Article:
He was nineteen years of age when he first heard some Mormon missionaries preach the Gospel. The missionaries were Leonard Smith, Jesse Haven and William Walker. He listened to their message with interest and became convinced of its truthfulness and divinity, but was denied the privilege of joining the Church because of his youth. His father forbade him to accept the Mormon religion and said he would be cut off without a shilling of inheritance if he did join the Church. Being a man of honor, Henry promised his father that he would not be baptized before he was twenty one years of age.
On March 14, 1856, the day that Henry became twenty one years old, he was baptized a member of the Church of Jesus Christ of Latter Day Saints by John Elliston, a local member who held the off ice of priest. Three days later, he left his home upon request of his father, and sought employment. which would provide him with the necessary funds to take him to Utah. Upon his affiliation with the true Church of Christ, he was compelled to give up his comfortable and happy home, leave his sorrowing and heartbroken mother and sister and his determined and stubborn father. He was confirmed a member of the Church and ordained a teacher by E. W. Kershaw at Uiterhage in 1856. In the same year he was ordained on Elder in Port Elizabeth.
On November 1, 1856 he set sail for London, England in the brig "Unity", which was owned by two Mormons, who later immigrated to Utah. They arrived in London on January 12, 1857. In company with 816 others, Henry took passage from Liverpool, England on the ship "George Washington". After twenty three days on the Atlantic ocean, the boat landed at Boston, Massachusetts in March 1857. Upon arrival in America, Henry was short of money to continue his journey westward, so he accepted the offer of an elderly couple by the name of Walker to drive and care for their oxen and wagon. In payment, the couple agreed to provide the equipment and necessities for the entire trip. This offer made it possible for Henry to leave immediately for Zion, rather than stay in the East and work until sufficient money had been accumulated to finance the trip West. He was a member of Captain Martin's company. In the same company was Maria Brooks DeGrey, a widow, and her four daughters, emigrants from Dudley, England. During the westward trip, Henry occasionally saw a pretty little girl of twelve years running along side the DeGrey wagon. Although his attention was attracted to her, little did he realize that one-day she would be his wife.
After traveling a wearisome journey of 1300 miles by ox team and wagon, the little band of faithful pioneers arrived in Salt Lake Valley on September 12, 1857. Three days later, on September 15, 1857, Brigham Young issued a proclamation regarding the Johnson Army invasion and immediately the Territory Militia was ordered to report at Echo Canyon to maintain the entrance of same by force of arms if necessary. On September 27, 1857, Henry joined the group in its effort to repel the army. Some ten weeks later, after the snow had piled so high that the movements of the militia through the canyon passes was virtually impossible, Henry returned to his home.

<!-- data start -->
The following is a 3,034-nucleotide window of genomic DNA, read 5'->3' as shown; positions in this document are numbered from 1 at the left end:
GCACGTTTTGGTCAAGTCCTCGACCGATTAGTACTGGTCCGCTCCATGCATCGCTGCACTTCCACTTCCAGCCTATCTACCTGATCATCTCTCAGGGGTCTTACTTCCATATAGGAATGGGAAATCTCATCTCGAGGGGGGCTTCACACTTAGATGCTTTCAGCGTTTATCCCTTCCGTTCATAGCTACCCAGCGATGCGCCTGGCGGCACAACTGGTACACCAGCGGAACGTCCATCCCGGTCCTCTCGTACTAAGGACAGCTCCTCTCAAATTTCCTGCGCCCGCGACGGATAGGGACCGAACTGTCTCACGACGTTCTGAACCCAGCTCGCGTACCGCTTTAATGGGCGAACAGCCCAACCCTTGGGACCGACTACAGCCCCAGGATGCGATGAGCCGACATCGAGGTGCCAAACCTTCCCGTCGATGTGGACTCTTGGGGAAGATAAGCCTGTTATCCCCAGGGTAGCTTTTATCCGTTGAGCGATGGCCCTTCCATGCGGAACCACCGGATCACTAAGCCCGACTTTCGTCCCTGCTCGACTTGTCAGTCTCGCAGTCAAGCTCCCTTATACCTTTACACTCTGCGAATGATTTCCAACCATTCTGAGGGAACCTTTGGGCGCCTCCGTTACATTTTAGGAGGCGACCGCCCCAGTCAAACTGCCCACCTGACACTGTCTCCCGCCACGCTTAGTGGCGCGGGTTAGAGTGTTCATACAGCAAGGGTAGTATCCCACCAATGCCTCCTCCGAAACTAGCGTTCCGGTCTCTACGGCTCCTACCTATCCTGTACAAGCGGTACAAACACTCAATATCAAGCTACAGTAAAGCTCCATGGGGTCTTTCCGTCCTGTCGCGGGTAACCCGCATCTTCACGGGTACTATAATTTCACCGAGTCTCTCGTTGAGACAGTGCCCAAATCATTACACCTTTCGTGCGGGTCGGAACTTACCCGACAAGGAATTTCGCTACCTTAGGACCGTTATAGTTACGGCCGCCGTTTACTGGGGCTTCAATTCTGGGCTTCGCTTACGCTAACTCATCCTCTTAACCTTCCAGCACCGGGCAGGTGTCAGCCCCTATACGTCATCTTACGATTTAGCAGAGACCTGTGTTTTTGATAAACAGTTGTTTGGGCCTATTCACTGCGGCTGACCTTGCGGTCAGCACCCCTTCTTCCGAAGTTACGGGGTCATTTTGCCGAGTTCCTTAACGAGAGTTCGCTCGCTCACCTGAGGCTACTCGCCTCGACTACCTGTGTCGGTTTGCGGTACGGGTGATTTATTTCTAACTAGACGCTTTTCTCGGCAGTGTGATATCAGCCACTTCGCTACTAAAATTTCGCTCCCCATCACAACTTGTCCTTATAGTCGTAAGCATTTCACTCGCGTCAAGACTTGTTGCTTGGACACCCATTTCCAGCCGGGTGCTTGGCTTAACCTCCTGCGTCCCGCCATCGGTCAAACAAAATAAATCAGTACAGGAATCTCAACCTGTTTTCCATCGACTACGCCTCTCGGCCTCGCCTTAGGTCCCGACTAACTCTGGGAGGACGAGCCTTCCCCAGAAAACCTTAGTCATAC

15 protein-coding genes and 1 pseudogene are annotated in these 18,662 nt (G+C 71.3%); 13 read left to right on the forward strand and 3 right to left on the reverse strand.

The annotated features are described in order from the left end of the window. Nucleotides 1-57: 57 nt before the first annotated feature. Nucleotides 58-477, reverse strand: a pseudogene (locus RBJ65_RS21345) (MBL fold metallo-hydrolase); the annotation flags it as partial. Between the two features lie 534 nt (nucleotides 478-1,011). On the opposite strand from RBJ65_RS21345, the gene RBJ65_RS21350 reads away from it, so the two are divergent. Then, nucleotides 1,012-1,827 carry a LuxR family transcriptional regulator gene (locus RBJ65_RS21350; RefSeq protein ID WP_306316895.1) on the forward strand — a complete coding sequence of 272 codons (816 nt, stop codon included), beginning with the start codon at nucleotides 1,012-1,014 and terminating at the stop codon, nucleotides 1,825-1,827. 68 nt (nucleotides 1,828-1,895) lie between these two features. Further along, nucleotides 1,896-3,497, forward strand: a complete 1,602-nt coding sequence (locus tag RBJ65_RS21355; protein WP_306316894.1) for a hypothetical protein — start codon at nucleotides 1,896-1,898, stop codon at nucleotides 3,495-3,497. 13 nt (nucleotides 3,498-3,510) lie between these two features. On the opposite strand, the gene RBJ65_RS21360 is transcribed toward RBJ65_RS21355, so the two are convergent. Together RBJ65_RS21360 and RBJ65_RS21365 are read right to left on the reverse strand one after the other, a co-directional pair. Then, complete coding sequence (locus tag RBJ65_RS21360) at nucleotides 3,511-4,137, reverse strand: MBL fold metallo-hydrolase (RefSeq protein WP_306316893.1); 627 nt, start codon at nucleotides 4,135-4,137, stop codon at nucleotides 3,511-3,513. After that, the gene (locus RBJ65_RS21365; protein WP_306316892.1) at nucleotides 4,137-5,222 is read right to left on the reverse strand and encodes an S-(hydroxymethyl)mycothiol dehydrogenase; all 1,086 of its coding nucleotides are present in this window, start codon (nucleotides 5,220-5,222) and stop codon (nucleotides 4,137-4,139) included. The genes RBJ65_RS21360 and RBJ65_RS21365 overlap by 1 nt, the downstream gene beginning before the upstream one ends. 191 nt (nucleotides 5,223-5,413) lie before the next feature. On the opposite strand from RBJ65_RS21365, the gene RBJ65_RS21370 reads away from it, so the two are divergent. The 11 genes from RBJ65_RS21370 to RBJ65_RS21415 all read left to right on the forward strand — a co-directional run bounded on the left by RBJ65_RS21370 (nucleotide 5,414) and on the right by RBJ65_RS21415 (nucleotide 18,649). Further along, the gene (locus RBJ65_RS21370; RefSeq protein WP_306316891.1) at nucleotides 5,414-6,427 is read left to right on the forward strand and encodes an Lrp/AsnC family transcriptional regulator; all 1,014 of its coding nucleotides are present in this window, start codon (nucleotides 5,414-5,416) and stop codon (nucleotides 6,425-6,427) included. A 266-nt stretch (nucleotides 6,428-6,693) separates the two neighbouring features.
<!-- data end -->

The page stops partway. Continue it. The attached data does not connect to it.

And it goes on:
It was the purpose of the militia men to construct fortifications and beast work at the "Narrows" in echo canyon and on the heights along the entire length of this mountain gorge. Had the United States Army moved through the canyon, they would have received a shower of boulders, rocks and bullets they had never before experienced.
After his return from the Echo Canyon expedition in December, 1857, although previously baptized in South Africa, Henry was re baptized and re confirmed by Elder L. 1. Smith of December 12, 1857. This same month he was called for mission to the Rio Virgin and Santa Clara settlements in Southern Utah. The community of Washington was organized for the sole purpose of raising cotton. Here the first cotton in Utah was raised. The experiment was quite unsuccessful because of bad seed (several years old) brought from Texas, unskilled irrigation, and general dissatisfaction with the country. Even the most faithful were discouraged and saddened by the cotton failure.
In 1860 Henry returned to Salt Lake City and secured a job with the pick and shovel in Sugarhouse. One day Brigham Young noticed young Henry as he worked and stopped to have a chat. At the conclusion of their conversation, President Young asked Henry to call at his office, where President Young later asked him to go on a mission to England and his homeland, Africa.
Henry, grateful for the opportunity, gladly accepted. He served first in Southampton and the Reading Conference of the British Mission for about a year, then received a letter of appointment to the South Africa Mission.
On September 7, 1861, President William Fortheringham, John Talbot, Martin Zyderlaan, and Henry A. Dixon boarded the sailing vessel, "Barque Sydney", a vessel of 340 tons bound for Capetown, South Africa.
Most of the voyage was quite pleasant except for certain periods. Crossing the equator brought very warm and uncomfortable weather and heavy storm and rough seas near the end of the voyage. After having sailed for twenty four hours in the storm, the boat was found on the leeward of the position where it had been on the previous day. In three days they made only fifteen miles.